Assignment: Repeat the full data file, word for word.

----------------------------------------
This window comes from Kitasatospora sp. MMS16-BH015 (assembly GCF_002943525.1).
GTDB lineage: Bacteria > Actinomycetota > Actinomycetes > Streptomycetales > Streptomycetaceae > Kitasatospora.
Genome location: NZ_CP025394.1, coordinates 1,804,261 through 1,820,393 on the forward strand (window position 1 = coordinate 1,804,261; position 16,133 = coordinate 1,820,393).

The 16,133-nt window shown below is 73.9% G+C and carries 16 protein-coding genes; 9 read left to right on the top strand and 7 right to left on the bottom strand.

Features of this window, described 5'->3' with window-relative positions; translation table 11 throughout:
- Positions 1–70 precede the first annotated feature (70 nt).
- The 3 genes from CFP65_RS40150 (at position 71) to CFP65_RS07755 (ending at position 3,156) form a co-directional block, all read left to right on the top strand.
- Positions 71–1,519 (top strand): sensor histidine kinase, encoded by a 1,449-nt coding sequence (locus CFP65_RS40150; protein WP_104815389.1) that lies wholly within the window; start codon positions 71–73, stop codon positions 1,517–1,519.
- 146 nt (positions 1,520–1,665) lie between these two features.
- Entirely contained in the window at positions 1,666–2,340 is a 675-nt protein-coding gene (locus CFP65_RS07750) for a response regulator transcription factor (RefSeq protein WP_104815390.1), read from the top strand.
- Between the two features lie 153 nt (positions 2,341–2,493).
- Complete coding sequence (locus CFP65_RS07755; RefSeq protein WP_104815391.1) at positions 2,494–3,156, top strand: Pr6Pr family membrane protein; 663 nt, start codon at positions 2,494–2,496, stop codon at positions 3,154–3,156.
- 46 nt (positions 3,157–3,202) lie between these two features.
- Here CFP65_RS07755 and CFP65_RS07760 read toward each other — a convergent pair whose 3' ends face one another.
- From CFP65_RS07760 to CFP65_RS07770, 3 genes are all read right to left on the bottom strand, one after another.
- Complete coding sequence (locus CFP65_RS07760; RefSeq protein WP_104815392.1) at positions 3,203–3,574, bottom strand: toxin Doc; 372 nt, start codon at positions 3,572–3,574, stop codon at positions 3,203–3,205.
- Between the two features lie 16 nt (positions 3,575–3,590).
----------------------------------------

This window comes from Kitasatospora sp. MMS16-BH015 (assembly GCF_002943525.1).
GTDB lineage: Bacteria > Actinomycetota > Actinomycetes > Streptomycetales > Streptomycetaceae > Kitasatospora.
Genome location: NZ_CP025394.1, coordinates 1,804,261 through 1,820,393 on the forward strand (window position 1 = coordinate 1,804,261; position 16,133 = coordinate 1,820,393).

The 16,133-nt window shown below is 73.9% G+C and carries 16 protein-coding genes; 9 read left to right on the top strand and 7 right to left on the bottom strand.

Features of this window, described 5'->3' with window-relative positions; translation table 11 throughout:
- Positions 1–70 precede the first annotated feature (70 nt).
- The 3 genes from CFP65_RS40150 (at position 71) to CFP65_RS07755 (ending at position 3,156) form a co-directional block, all read left to right on the top strand.
- Positions 71–1,519 (top strand): sensor histidine kinase, encoded by a 1,449-nt coding sequence (locus CFP65_RS40150; protein WP_104815389.1) that lies wholly within the window; start codon positions 71–73, stop codon positions 1,517–1,519.
- 146 nt (positions 1,520–1,665) lie between these two features.
- Entirely contained in the window at positions 1,666–2,340 is a 675-nt protein-coding gene (locus CFP65_RS07750) for a response regulator transcription factor (RefSeq protein WP_104815390.1), read from the top strand.
- Between the two features lie 153 nt (positions 2,341–2,493).
- Complete coding sequence (locus CFP65_RS07755; RefSeq protein WP_104815391.1) at positions 2,494–3,156, top strand: Pr6Pr family membrane protein; 663 nt, start codon at positions 2,494–2,496, stop codon at positions 3,154–3,156.
- 46 nt (positions 3,157–3,202) lie between these two features.
- Here CFP65_RS07755 and CFP65_RS07760 read toward each other — a convergent pair whose 3' ends face one another.
- From CFP65_RS07760 to CFP65_RS07770, 3 genes are all read right to left on the bottom strand, one after another.
- Complete coding sequence (locus CFP65_RS07760; RefSeq protein WP_104815392.1) at positions 3,203–3,574, bottom strand: toxin Doc; 372 nt, start codon at positions 3,572–3,574, stop codon at positions 3,203–3,205.
- Between the two features lie 16 nt (positions 3,575–3,590).